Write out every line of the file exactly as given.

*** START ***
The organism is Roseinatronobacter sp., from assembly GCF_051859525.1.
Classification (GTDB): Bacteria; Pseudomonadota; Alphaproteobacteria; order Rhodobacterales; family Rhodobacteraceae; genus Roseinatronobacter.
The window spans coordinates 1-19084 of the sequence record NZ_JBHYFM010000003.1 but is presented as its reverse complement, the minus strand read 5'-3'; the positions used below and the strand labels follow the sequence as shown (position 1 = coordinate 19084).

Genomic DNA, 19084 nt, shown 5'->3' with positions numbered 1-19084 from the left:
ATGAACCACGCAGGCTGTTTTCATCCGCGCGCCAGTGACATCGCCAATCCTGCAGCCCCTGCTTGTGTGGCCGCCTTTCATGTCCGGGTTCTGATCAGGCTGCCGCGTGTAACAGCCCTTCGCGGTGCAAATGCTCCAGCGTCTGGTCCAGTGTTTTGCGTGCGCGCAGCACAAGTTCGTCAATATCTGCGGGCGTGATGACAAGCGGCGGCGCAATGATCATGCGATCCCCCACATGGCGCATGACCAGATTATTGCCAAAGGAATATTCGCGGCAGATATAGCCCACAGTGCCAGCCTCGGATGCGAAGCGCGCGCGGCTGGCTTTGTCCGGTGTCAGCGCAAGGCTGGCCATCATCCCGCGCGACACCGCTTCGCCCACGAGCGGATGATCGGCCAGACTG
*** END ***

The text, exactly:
The organism is Roseinatronobacter sp., from assembly GCF_051859525.1.
Classification (GTDB): Bacteria; Pseudomonadota; Alphaproteobacteria; order Rhodobacterales; family Rhodobacteraceae; genus Roseinatronobacter.
The window spans coordinates 1-19084 of the sequence record NZ_JBHYFM010000003.1 but is presented as its reverse complement, the minus strand read 5'-3'; the positions used below and the strand labels follow the sequence as shown (position 1 = coordinate 19084).

Genomic DNA, 19084 nt, shown 5'->3' with positions numbered 1-19084 from the left:
ATGAACCACGCAGGCTGTTTTCATCCGCGCGCCAGTGACATCGCCAATCCTGCAGCCCCTGCTTGTGTGGCCGCCTTTCATGTCCGGGTTCTGATCAGGCTGCCGCGTGTAACAGCCCTTCGCGGTGCAAATGCTCCAGCGTCTGGTCCAGTGTTTTGCGTGCGCGCAGCACAAGTTCGTCAATATCTGCGGGCGTGATGACAAGCGGCGGCGCAATGATCATGCGATCCCCCACATGGCGCATGACCAGATTATTGCCAAAGGAATATTCGCGGCAGATATAGCCCACAGTGCCAGCCTCGGATGCGAAGCGCGCGCGGCTGGCTTTGTCCGGTGTCAGCGCAAGGCTGGCCATCATCCCGCGCGACACCGCTTCGCCCACGAGCGGATGATCGGCCAGACTG